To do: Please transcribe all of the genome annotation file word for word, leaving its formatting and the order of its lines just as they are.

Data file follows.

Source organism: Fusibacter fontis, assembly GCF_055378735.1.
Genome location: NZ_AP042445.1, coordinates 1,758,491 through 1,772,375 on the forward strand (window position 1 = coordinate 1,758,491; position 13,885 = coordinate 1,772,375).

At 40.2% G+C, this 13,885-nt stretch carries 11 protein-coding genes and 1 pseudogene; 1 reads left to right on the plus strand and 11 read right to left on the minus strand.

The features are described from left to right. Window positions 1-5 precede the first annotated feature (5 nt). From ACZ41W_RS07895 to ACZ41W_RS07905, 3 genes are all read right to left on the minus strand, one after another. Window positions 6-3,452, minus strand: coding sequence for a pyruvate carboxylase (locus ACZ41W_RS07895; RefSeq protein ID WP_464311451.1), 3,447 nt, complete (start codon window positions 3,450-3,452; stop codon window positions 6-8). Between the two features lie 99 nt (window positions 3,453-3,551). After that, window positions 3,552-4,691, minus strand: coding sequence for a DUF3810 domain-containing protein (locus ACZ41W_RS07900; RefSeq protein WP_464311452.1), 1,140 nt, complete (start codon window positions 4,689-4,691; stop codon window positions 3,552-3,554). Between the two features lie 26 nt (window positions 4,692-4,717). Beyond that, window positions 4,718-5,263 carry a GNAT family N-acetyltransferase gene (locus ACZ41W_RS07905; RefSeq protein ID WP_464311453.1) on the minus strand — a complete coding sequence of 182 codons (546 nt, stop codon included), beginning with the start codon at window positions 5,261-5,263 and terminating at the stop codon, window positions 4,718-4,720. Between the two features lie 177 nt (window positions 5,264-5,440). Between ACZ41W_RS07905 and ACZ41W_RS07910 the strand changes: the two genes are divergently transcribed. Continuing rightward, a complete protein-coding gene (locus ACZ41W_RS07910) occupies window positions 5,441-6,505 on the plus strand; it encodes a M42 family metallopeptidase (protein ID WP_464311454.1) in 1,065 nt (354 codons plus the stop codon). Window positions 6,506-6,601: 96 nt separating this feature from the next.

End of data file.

Source organism: Fusibacter fontis, assembly GCF_055378735.1.
Genome location: NZ_AP042445.1, coordinates 1,758,491 through 1,772,375 on the forward strand (window position 1 = coordinate 1,758,491; position 13,885 = coordinate 1,772,375).

At 40.2% G+C, this 13,885-nt stretch carries 11 protein-coding genes and 1 pseudogene; 1 reads left to right on the plus strand and 11 read right to left on the minus strand.

The features are described from left to right. Window positions 1-5 precede the first annotated feature (5 nt). From ACZ41W_RS07895 to ACZ41W_RS07905, 3 genes are all read right to left on the minus strand, one after another. Window positions 6-3,452, minus strand: coding sequence for a pyruvate carboxylase (locus ACZ41W_RS07895; RefSeq protein ID WP_464311451.1), 3,447 nt, complete (start codon window positions 3,450-3,452; stop codon window positions 6-8). Between the two features lie 99 nt (window positions 3,453-3,551). After that, window positions 3,552-4,691, minus strand: coding sequence for a DUF3810 domain-containing protein (locus ACZ41W_RS07900; RefSeq protein WP_464311452.1), 1,140 nt, complete (start codon window positions 4,689-4,691; stop codon window positions 3,552-3,554). Between the two features lie 26 nt (window positions 4,692-4,717). Beyond that, window positions 4,718-5,263 carry a GNAT family N-acetyltransferase gene (locus ACZ41W_RS07905; RefSeq protein ID WP_464311453.1) on the minus strand — a complete coding sequence of 182 codons (546 nt, stop codon included), beginning with the start codon at window positions 5,261-5,263 and terminating at the stop codon, window positions 4,718-4,720. Between the two features lie 177 nt (window positions 5,264-5,440). Between ACZ41W_RS07905 and ACZ41W_RS07910 the strand changes: the two genes are divergently transcribed. Continuing rightward, a complete protein-coding gene (locus ACZ41W_RS07910) occupies window positions 5,441-6,505 on the plus strand; it encodes a M42 family metallopeptidase (protein ID WP_464311454.1) in 1,065 nt (354 codons plus the stop codon). Window positions 6,506-6,601: 96 nt separating this feature from the next.